GREEN – A single issue party. Conservation and ecological impacts of human society has to be an issue for every party. There are probably better ways of ensuring these issues are in the fore front of our politicians than a small and ineffective parliamentary party.
UKIP – Just no.
Television in the UK has changed beyond recognition from the early days of a single provider in the shape of the BBC. But where is it heading. Here is some visionary input (guesses) from me.
Sports rights are probably the key drivers for both Sky and BT. Currently rights are licenced by the IP owners to national broadcasters on a country by country basis. In the past IP owners had to follow the licencing model because the distribution pathway in any individual country was controlled by a small number of national broadcasters. The income generated for the rights owner is massive. The likes of Sky and BT have driven all major sports barring a few specially protected events from Public Service channels. Technology will make that IP even more valuable for the IP owners. New technology will allow the rights owner to directly control the distribution of their product to individual viewers and revenues will be collected directly by the rights owner. There is now no longer any need for host nation broadcasters.
FIFA, UEFA, the IOC, Formula One and others with global sports brands will tap into their customer base directly and control their own advertising and sponsorship without having to touch a third party distributor.
This is potentially bad news for companies like Sky and BT but opportunities could be available in secondary rights packages (highlights, delayed transmission etc) and the creation of less high profile sports brands.
High End Drama
In the absence of sports rights drama will become the main driver for subscription channels. This is already happening with the rise of Netflix and Amazon Prime. Both have moved into direct commissioning whilst still providing a secondary window for their initial business model as a distributor of Hollywood movies. The investment by these new entrants in drama output has seen a rise in production values coupled with an inflation in production costs. High end television drama production values are now on a par with features but still at a fraction of the cost both in terms of production and marketing. Public Service Broadcasters will struggle to compete with subscription services although it is possible that both the BBC and ITV could set up drama subscription services to capitalise on their existing brands. Such a move would need to happen quickly to avoid the new players grabbing market share and customers.
Lifestyle, food and travel
Traditionally cheap to make these style of programmes lend themselves to being directly distributed by large retailers on their own direct to consumer channels. Retailers could shift marketing spend away from traditional spot advertising campaigns and into ‘television’ production of their own lifestyle series fronted by their own talent. Retailers are already comfortable with having their own brand ambassadors and some have even ventured into advertising funded programming on regular TV outlets. Big retailers also have large databases of customers gleaned from loyalty cards. It is certainly not inconceivable to imagine a Jamie Oliver series transmitted by Sainsbury or Waitrose marketing their business and products via a Heston vehicle. It would probably cost a fraction of their current spot spend once the mind set for it changes both in the retailer head and that of the agencies which understandably are currently against any ad spend being diverted away from their hands. Is this behind the recent news highlighted in Broadcast of creative agency Beagle looking to expand into original content production?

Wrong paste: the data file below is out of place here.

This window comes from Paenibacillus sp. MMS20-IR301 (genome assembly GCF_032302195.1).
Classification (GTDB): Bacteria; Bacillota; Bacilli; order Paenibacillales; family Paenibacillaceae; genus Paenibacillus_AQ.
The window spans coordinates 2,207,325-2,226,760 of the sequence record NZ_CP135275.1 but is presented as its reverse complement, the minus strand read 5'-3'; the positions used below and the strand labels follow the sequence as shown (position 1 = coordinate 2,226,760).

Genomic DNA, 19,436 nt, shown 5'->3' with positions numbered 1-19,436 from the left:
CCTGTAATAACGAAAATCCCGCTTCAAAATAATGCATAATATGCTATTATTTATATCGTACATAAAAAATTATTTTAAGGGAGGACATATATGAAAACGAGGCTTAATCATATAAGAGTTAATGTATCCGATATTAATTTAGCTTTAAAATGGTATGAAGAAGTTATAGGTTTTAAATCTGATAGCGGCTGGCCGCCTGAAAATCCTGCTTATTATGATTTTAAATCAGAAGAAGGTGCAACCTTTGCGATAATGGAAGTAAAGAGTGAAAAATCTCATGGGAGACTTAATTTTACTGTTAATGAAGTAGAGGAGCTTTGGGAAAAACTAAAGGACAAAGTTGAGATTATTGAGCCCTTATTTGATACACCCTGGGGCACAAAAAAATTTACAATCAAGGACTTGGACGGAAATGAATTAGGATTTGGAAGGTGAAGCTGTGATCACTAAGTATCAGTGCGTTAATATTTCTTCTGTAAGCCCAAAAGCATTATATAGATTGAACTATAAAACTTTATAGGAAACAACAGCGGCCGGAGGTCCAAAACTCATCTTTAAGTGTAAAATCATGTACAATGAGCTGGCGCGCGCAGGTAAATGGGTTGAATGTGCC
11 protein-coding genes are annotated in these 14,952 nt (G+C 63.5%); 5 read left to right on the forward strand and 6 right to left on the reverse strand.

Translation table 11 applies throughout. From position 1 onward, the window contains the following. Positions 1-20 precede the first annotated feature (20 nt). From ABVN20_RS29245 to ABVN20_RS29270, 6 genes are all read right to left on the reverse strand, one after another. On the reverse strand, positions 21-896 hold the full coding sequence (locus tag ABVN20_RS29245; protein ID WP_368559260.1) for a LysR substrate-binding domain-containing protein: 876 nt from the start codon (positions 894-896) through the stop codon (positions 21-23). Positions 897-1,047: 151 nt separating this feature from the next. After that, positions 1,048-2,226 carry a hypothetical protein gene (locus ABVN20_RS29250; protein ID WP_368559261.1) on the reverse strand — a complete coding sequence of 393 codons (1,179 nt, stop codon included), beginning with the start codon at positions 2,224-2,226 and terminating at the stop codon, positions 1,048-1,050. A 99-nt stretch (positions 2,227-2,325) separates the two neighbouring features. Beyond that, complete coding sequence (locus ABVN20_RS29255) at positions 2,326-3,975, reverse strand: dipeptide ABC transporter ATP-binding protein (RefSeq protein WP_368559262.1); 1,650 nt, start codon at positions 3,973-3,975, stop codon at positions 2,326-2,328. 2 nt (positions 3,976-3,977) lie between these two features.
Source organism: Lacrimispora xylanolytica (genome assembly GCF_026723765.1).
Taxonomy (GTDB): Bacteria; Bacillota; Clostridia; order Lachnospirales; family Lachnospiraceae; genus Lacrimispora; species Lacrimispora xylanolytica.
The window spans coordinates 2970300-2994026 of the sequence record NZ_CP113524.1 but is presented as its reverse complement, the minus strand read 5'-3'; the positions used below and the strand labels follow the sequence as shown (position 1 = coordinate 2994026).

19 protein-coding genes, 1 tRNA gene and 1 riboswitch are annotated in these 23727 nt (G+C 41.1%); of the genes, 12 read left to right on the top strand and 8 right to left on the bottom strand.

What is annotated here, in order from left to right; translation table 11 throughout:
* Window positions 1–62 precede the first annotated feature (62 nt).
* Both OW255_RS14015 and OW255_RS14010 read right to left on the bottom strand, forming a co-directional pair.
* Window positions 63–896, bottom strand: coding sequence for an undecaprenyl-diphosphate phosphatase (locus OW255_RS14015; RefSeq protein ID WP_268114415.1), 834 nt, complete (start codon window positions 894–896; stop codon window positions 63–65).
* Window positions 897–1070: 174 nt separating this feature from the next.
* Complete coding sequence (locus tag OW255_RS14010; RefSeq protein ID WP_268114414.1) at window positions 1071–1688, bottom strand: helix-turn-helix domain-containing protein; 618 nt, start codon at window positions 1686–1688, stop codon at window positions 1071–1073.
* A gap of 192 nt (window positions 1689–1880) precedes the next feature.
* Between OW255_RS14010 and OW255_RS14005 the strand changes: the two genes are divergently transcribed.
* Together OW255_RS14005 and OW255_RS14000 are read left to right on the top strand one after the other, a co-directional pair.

Amazon is ideally placed to be at the forefront of this initiative with it already providing a huge retailing offering coupled with an existing television operation and a tech based infrastructure and knowledge base to deliver content to its massive database of customers all with credit cards already registered with the e-tailer. A range of subscription, micro payment or free services awaits to be exploited. Potentially good news for talent agents and producers.
Where does all this leave the existing broadcaster model? Not in a good place I would suggest. Opportunities still exist in low cost serials (Soaps) where brand loyalty still exists in fairly large numbers. News will also be an area that traditional outlets will succeed. The continued viewer engagement with “constructed factual” and youth programming may also an area PSBs can continue to be a leader, as well as the exploitation of secondary windows for advertiser funded projects, older feature films, sports highlights packages and local output. Of course many of the traditional broadcast companies have been expanding their production capacity and would be ready to exploit any growth in production requirements for new outlets. Their existing channels provide an ideal test bed for new ideas and the skill base acquired over many years makes these companies ideal targets for well funded tech giants to buy into a ready- made production and distribution outfit.